You may or may not want to include a conversion in you book. Think about the story you want to tell, and the theme you want to highlight. We live in a different age of Christian art—one with more freedom to think outside the box and tackle new issues. If your story feels too rushed or unrealistic, try experimenting with the above variations. If your story feels stale and predictable, maybe God wants you to tell a different one. There are many deep and thematically rich events in the Christian life besides conversion. Don’t feel pressured to build your story around that if your creative energy doesn’t naturally take you there.
Coming up next, in a similar vein, we’ll be talking about how and whether to lay out the whole plan of salvation in your novel. Stay tuned.

Friday, May 24, 2019

Introducing Writing for Christ


Okay, guys. I’ve got a blog series in store for you. I’ve outlined eight posts on topics I think every Christian fiction writer will find useful. All the topics respond to issues I commonly find in Christian fiction—and hear other readers complaining about. I’d be delighted if you would join me for the next however many weeks this ends up taking us, to get a fresh look at our call as Christian fiction writers.

I’ve designed each post to minimize musing and fluff and maximize new material and practical advice to think outside the box and actually improve your fiction over the course of the series. There will be bullet-points, I promise.

The topics we’ll cover range from the usual things like the challenges of keeping content clean and making your book a story, not a sermon, to things we discuss less often like how to fairly and accurately represent non-Christian characters and remembering the pastors and clerical figures can be complete acting characters too. We’ll talk about showing conversion and character-change realistically and if and how the full Gospel should be spelled out in the book. I’ve done a lot of exploring on these topics and am eager to share my findings with you.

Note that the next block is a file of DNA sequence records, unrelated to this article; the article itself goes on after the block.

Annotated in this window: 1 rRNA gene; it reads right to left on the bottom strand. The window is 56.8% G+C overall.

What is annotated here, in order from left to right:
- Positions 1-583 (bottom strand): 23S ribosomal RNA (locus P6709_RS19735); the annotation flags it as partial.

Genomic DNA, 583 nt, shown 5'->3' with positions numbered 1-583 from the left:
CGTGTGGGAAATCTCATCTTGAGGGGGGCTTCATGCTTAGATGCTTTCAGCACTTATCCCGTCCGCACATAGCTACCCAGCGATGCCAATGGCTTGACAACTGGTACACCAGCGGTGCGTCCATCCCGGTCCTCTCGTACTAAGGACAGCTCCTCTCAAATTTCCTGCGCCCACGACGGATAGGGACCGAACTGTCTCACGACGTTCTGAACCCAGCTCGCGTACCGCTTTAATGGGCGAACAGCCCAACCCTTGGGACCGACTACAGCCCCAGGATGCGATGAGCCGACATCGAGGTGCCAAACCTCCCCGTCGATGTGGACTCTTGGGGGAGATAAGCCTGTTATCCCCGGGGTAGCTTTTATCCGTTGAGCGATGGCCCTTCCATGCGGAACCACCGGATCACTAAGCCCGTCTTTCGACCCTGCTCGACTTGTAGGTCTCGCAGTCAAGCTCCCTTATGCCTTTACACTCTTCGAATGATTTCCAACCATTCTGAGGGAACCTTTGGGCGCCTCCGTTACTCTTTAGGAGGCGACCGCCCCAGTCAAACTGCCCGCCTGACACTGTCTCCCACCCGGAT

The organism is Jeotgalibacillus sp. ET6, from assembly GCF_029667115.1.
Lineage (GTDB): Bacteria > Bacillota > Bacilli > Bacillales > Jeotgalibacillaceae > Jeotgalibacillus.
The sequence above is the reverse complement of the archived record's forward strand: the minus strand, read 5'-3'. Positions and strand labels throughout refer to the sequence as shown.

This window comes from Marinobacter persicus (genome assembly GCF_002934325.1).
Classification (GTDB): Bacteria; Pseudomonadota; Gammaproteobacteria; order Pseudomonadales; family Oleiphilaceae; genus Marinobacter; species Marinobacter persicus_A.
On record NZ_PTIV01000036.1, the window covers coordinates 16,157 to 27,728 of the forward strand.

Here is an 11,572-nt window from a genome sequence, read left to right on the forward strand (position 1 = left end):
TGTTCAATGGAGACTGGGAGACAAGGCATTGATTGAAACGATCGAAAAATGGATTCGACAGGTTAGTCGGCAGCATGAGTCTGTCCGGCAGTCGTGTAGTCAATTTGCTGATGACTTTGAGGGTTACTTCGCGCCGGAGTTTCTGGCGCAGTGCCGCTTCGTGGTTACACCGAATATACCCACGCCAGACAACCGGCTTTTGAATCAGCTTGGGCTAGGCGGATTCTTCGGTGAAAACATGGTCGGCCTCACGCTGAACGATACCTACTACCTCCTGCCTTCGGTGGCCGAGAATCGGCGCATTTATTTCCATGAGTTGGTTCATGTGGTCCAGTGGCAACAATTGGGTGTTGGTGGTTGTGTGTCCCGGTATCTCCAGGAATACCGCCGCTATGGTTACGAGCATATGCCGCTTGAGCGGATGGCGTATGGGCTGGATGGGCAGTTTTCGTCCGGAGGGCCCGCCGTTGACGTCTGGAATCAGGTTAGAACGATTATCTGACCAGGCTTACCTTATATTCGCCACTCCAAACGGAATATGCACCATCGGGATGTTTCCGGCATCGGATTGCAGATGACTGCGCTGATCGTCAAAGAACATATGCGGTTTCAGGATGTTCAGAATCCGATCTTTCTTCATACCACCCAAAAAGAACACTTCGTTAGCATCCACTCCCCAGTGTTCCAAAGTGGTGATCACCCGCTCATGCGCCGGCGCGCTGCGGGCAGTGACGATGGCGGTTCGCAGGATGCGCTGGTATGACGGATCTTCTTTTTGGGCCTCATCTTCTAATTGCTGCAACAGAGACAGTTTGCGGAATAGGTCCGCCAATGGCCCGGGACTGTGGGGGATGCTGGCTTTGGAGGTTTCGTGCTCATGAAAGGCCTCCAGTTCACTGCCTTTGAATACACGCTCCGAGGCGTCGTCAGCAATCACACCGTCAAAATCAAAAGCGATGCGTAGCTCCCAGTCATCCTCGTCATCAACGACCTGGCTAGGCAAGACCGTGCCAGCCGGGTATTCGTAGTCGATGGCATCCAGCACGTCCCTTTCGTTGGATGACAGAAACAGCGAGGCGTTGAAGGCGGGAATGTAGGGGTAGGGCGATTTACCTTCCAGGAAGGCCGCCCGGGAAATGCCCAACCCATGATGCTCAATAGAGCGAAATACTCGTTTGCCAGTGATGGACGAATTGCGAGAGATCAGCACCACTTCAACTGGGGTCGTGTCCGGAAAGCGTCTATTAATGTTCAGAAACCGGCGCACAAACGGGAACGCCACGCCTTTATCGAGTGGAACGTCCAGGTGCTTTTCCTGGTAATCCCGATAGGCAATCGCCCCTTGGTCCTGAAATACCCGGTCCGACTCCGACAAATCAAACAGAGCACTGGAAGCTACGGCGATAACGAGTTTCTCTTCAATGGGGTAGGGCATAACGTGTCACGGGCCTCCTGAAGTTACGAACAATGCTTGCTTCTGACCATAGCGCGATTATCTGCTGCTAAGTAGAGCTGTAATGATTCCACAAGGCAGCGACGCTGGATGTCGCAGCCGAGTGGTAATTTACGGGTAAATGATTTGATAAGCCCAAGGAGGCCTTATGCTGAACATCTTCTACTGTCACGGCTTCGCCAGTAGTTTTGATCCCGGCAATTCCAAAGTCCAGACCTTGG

So, you might want to subscribe if you haven’t yet. And also, I would love to get some feedback and discussion going during this series. I’m sure these are topics you’ve considered and have plenty of insight of your own to share. Your questions and comments would add a great deal of value to the whole experience for everybody. Feel free to talk back.

Who’s in?

Wednesday, April 3, 2019

Lightwaste Excerpt


So, I promised you an excerpt. Here it is. it comes from Dronefall Two, Lightwaste, chapter Four: A Maze of Questions. She has been back at her old school campus, the place where she was raised, seeking answers to the mystery of her inaccessible legal identity files. Her success has not been great, and she is now bound back for District Three Point Five. She's being careful that no one traces her back to her new neighborhood and has just jumped off a train and landed in an embankment that turns out to be alongside an old churchyard.

The song she sings to herself is part of the same song Reveille is singing in the end of Dronefall. Without really meaning to, I've introduced a new verse of this song with each new Dronefall book. We'll see if it actually turns out to be five verses long.

Anyway, here's your excerpt:

A black wrought-iron fence materialized from the crisscrossing shadows of the branches and she paused to stare beyond it. At this point, she realized she was in a graveyard. She could see the ancient monuments outlined in the orange light like the skyline of a sleeping city. There was no good way to climb or vault the fence, so she made her way around it, eyes always inward toward the silent garden.



“Oh, would you stay awake and watch with me, ‘til we hear the trumpet sound?
You’ve always been my faithful friends, is there faith left to be found?
You know those weary wanderers you’ve been putting underground?
They’ll all be up and watching, when they hear the trumpet sound.
They’ll be back up and walking….”